The individual may be asked by Enforcement Staff to provide undertakings to produce specific documents, make inquiries, review records, or produce additional information relevant to the matters under investigation after the completion of the interview.

In exceptional circumstances, if Enforcement Staff believes there is a risk that evidence relevant to the matters under investigation may be concealed or destroyed or if responses to requests for information are not complied with, Enforcement Staff may enter the Dealer Member’s place of business with or without notice. In such cases, Enforcement Staff takes steps to ensure that material information relevant to the investigation is secured and protocols are implemented to ensure that legal privileges are respected.


Failure of a Dealer Member or Approved Person to comply with a request for information, an interview request, or a failure to answer undertakings, may constitute a failure to cooperate with an investigation and may lead to the commencement of an enforcement proceeding. Failing to cooperate can result in substantial sanctions, including a fine and prohibition on approval to conduct securities-related business.

In circumstances where a Dealer Member or Approved Person provides proactive and exceptional cooperation to Enforcement, for example by self-reporting misconduct or providing evidence that was unlikely to be discovered by other means, Enforcement Staff will give credit for cooperation and consider the cooperation a mitigating factor to be considered when determining the appropriate sanctions in the event that enforcement proceedings are recommended.

Supervision Assessments

In every investigation, Enforcement Staff assess the adequacy of a Dealer Member’s supervision. Enforcement Staff evaluate whether Dealer Members and their supervisory staff were reasonably proficient and diligent. Where circumstances warrant, Enforcement Staff will initiate proceedings relating to compliance and supervisory matters against an Approved Person and the Dealer Member. If a Dealer Member received complaints, Enforcement Staff examine whether the Dealer Member handled such complaints in accordance with the relevant rules and regulatory requirements.

Conclusion of the Investigation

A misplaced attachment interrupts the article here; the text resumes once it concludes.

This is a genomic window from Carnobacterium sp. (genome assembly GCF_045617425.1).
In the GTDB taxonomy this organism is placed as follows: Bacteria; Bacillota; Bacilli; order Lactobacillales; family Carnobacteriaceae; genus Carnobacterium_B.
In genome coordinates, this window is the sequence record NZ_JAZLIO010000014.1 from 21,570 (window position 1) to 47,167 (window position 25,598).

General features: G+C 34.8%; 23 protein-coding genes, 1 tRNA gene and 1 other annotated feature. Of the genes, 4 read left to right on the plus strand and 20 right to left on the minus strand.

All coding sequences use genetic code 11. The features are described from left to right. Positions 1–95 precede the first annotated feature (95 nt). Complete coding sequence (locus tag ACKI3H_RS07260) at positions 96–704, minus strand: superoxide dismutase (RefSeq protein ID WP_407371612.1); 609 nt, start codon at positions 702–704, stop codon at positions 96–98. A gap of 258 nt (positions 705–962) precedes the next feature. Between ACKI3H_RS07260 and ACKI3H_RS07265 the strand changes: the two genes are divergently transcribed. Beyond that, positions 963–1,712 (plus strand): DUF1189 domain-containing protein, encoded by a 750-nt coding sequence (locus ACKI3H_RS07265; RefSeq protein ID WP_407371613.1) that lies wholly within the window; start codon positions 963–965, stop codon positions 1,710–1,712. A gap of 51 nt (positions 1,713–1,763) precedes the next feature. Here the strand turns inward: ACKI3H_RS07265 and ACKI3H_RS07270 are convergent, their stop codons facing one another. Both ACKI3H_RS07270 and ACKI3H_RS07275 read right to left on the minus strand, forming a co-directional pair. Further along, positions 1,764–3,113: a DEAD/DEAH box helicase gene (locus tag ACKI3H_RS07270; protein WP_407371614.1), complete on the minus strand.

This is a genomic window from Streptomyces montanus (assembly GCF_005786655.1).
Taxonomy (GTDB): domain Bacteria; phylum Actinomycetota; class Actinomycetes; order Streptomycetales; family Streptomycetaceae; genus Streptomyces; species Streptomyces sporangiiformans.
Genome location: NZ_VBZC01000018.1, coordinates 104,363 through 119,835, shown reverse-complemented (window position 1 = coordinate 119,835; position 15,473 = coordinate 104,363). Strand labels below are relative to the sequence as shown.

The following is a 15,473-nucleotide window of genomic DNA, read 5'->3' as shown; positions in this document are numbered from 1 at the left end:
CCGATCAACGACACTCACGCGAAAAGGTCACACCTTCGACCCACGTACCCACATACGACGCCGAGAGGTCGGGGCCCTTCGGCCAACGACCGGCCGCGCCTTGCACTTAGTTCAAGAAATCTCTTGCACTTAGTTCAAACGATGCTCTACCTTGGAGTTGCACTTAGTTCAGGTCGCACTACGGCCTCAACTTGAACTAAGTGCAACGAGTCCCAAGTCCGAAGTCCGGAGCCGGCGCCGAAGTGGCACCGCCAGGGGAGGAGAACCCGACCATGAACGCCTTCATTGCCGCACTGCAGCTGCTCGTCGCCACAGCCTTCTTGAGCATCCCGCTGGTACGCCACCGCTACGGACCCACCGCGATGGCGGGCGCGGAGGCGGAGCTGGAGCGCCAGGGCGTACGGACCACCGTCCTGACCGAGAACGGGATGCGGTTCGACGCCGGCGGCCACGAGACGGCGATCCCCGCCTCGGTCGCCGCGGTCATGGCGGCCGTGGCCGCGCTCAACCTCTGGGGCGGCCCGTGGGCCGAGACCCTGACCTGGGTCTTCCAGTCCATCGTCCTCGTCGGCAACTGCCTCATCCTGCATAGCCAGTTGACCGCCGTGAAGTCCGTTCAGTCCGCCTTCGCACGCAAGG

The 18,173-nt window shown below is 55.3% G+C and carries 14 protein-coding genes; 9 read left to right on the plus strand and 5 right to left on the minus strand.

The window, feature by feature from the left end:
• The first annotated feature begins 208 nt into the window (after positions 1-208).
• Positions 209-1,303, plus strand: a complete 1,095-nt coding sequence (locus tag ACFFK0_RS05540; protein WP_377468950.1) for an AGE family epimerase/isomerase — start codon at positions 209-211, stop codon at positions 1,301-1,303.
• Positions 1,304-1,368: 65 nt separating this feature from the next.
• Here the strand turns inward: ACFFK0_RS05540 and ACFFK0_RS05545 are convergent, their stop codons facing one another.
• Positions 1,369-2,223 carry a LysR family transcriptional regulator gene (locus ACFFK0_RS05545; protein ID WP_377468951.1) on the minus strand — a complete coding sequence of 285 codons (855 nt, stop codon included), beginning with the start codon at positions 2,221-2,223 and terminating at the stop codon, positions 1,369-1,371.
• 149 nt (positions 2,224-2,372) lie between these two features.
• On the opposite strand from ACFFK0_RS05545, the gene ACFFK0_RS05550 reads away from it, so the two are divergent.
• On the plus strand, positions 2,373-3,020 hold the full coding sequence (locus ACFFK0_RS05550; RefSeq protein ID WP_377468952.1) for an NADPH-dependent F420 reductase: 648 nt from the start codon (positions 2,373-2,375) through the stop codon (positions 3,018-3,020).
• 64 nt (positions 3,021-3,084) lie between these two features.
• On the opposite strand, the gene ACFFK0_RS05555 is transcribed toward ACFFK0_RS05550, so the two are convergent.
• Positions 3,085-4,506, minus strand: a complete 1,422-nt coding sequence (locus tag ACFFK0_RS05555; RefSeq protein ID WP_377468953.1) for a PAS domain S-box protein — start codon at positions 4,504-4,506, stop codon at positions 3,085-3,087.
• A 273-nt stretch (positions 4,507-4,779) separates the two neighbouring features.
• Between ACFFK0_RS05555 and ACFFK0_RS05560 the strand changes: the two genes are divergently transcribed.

At the conclusion of an investigation, Enforcement Staff may:

  1. close the case with no further action;
  2. close the case with a cautionary letter; or
  3. recommend the commencement of an enforcement proceeding.

Enforcement Proceedings

Generally, Enforcement Staff will inform the Dealer Member or Approved Person prior to commencing the proceeding.  The Dealer Member or Approved Person will be informed of the proposed allegations and the relevant facts, and subject to Enforcement Staff’s discretion, provided key evidence supporting the allegations. Enforcement Staff will give the Dealer Member or Approved Person an opportunity to provide any information which may be relevant to Enforcement’s decision to commence a proceeding.


Dealer Members and Approved Persons subject to an investigation are encouraged to engage in settlement negotiations at the earliest opportunity and prior to the recommendation to commence a proceeding. Enforcement Staff will meet with the subject of an investigation and their counsel and may agree to share information relating to an investigation, at Enforcement Staff’s discretion, to achieve a resolution.

Enforcement Staff and the Dealer Member or Approved Person may agree to settle a proposed proceeding prior to its commencement. All settlement negotiations are confidential and conducted on a without prejudice basis.

If a settlement can be achieved, Enforcement Staff and the Dealer Member or Approved Person will agree on the applicable regulatory contravention, the relevant facts and conclusions, and the sanctions and costs in a written settlement agreement, which must be approved by a hearing panel to take effect. If approved, the settlement agreement and the hearing panel’s reasons for accepting the settlement are made public through a news release and posted publicly.

Commencing a Proceeding

If no resolution is achieved, Enforcement Staff will commence a proceeding pursuant to the applicable rules. 

Enforcement must promptly notify the public and the news media of the specifics relating to each enforcement proceeding commenced and the disposition of each proceeding, including reasons, by way of news release. Subject to certain exceptions, proceedings are open to the public and news media.

For further information on the conduct of proceedings see Guide to Hearings.

  • 1Mutual fund dealers registered in Québec benefit from a transition period in order to integrate their Québec activities under CIRO. CIRO’s regulatory requirements, with the exception of the rules necessary to ensure its smooth functioning, will not apply to the mutual fund dealers’ activities in Québec during this period. The Autorité des marchés financiers (AMF) and the Chambre de la sécurité financière (CSF) will continue to conduct investigations and initiate disciplinary proceedings, according to their respective jurisdictions, in respect of activities carried out in Québec by mutual fund dealers and their registered representatives. The AMF, the CSF and CIRO will cooperate in order to maintain regular and effective communications and will coordinate their efforts and actions for the enforcement of applicable legislative and regulatory provisions.